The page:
Carbon products are obtained by heating coal (to give coke), natural gas (to give blacks), or carbonaceous material of vegetable or animal origin, such as wood or bone (to give charcoal), at elevated temperatures in the presence of insufficient oxygen to allow combustion. The volatile by-products are recovered and used separately.
EDWARD G. ACHESON
Graphite was first synthesized accidentally by Edward G. Acheson while he was performing high-temperature experiments on carborundum. He found that at about 4,150 °C (7,500 °F) the silicon in the carborundum vaporized, leaving the carbon behind in graphitic form. Acheson was granted a patent for graphite manufacture in 1896, and commercial production started in 1897. Since 1918 petroleum coke, small and imperfect graphite crystals surrounded by organic compounds, has been the major raw material in the production of 99 to 99.5 percent pure graphite.
Graphite, also called plumbago or black lead, mineral consisting of carbon. Graphite has a layered structure that consists of rings of six carbon atoms arranged in widely spaced horizontal sheets. Graphite thus crystallizes in the hexagonal system, in contrast to the same element crystallizing in the octahedral or tetrahedral system as diamond. Such dimorphous pairs usually are rather similar in their physical properties, but not so in this case.
Graphite is dark gray to black, opaque, and very soft (with a hardness of 1 1/2 on the Mohs scale), while diamond may be colourless and transparent and is the hardest naturally occurring substance. Graphite has a greasy feel and leaves a black mark, thus the name from the Greek verb graphein, “to write.” For detailed physical properties of graphite, see native element.
THE METAMORPHOSIS OF SEDIMENTS
Graphite is formed by the metamorphosis of sediments containing carbonaceous material, by the reaction of carbon compounds with hydrothermal solutions or magmatic fluids, or possibly by the crystallization of magmatic carbon. It occurs as isolated scales, large masses, or veins in older crystalline rocks, gneiss, schist, quartzite, and marble and also in granites, pegmatites, and carbonaceous clay slates. Small isometric crystals of graphitic carbon (possibly pseudomorphs after diamond) found in meteoritic iron are called cliftonite.
Graphite or lead pencil is a writing, drawing or drawing tool in which a thin graphite core is embedded in a shell of other material. The pencil shell is mostly wooden, but can be made of plastic or recycled paper.
Dry lubricants or solid lubricants are materials that, despite being in the solid phase, are able to reduce friction between two surfaces sliding against each other without the need for a liquid oil medium.
The two main dry lubricants are graphite and molybdenum disulfide. They offer lubrication at temperatures higher than liquid and oil-based lubricants operate. Dry lubricants are often used in applications such as locks or dry lubricated bearings.
Such materials can operate up to 350 °C (662 °F) in oxidizing environments and even higher in reducing / non-oxidizing environments (molybdenum disulfide up to 1100 °C, 2012 °F). The low-friction characteristics of most dry lubricants are attributed to a layered structure on the molecular level with weak bonding between layers. Such layers are able to slide relative to each other with minimal applied force, thus giving them their low friction properties.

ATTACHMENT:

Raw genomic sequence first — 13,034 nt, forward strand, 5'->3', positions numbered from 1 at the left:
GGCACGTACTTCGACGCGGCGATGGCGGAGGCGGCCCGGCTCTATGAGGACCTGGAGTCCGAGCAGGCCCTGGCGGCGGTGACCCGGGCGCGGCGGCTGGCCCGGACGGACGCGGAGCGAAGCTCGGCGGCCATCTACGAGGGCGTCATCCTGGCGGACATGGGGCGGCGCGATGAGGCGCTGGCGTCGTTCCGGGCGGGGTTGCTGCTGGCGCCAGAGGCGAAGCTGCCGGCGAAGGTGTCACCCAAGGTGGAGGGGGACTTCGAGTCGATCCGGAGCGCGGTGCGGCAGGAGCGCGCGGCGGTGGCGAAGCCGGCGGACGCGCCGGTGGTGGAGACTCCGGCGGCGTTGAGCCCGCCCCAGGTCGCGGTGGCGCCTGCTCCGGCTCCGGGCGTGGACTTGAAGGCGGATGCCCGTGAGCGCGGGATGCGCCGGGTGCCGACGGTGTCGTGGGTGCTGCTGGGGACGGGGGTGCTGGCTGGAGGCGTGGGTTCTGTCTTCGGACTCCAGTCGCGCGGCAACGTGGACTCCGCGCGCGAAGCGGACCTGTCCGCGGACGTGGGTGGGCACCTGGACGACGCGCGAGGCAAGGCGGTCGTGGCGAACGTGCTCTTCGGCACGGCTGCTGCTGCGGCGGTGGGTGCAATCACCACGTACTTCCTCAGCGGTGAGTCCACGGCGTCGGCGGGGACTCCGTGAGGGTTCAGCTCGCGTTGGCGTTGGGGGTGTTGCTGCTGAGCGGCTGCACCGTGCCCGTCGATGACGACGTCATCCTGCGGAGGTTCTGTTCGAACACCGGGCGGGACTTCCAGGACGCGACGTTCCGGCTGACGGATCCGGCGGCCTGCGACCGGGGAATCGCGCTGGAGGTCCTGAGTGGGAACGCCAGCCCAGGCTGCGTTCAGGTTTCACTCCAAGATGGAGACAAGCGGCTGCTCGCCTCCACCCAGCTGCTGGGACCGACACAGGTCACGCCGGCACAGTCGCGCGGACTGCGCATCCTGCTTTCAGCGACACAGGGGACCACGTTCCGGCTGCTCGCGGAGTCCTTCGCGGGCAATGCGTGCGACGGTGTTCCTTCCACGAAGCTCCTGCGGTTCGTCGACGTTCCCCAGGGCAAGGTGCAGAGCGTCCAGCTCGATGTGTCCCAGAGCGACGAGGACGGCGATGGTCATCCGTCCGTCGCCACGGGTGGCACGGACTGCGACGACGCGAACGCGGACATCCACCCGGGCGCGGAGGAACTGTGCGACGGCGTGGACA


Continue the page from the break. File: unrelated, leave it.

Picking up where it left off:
POLYCYCLICS CARBON ATMOS
Graphite is structurally composed of planes of polycyclic carbon atoms that are hexagonal in orientation. The distance of carbon atoms between planes is longer and, therefore, the bonding is weaker.
Graphite is best suited for lubrication in air. Water vapor is a necessary component for graphite lubrication. The adsorption of water reduces the bonding energy between the hexagonal planes of the graphite to a lower level than the adhesion energy between a substrate and the graphite. Because water vapor is a requirement for lubrication, graphite is not effective in vacuum.
Because it is electrically conductive, graphite can promote galvanic corrosion. In an oxidative atmosphere, graphite is effective at high temperatures up to 450 °C continuously and can withstand much higher temperature peaks.
A crucible is a container used to hold metal for melting in a furnace and it is needed to withstand the extreme temperatures encountered in melting metals. The crucible material must have a much higher melting point than that of the metal being melted and it must have good strength even when white hot. Graphite crucible can withstand the high temperature, and has good resistance to chemical erosions and thermal shock. Especially graphite crucible is ideal for the melting of aluminum, copper and other metals.
GRAPHITE FOUNDRY FACINGS
Foundry Facing an auxiliary material, such as a paint or paste, used in molding to reduce the tendency of the casting to stick to the mold or core. Paints contain adhesive substances and refractory additives; they increase the surface strength and reduce flaking on molds and cores. Pastes are used primarily as facings for metal molds.
GRAPHITE IN BATTERIES
In traditional zinc-carbon batteries, graphite was simply used for conductivity. For modern portable electronic devices, however, the current standard is lithium batteries, i.e. lithium ion batteries or lithium polymer batteries. In this technology, the use of graphite in batteries serves a more active purpose.
The high surface area and layered crystal structure which are features of graphite makes it suitable for use as an anode material into which the lithium Ions are intercalated. Certain types of battery technology already require graphite to be almost 100% pure. It is very possible that the purity requirements will increase in the future.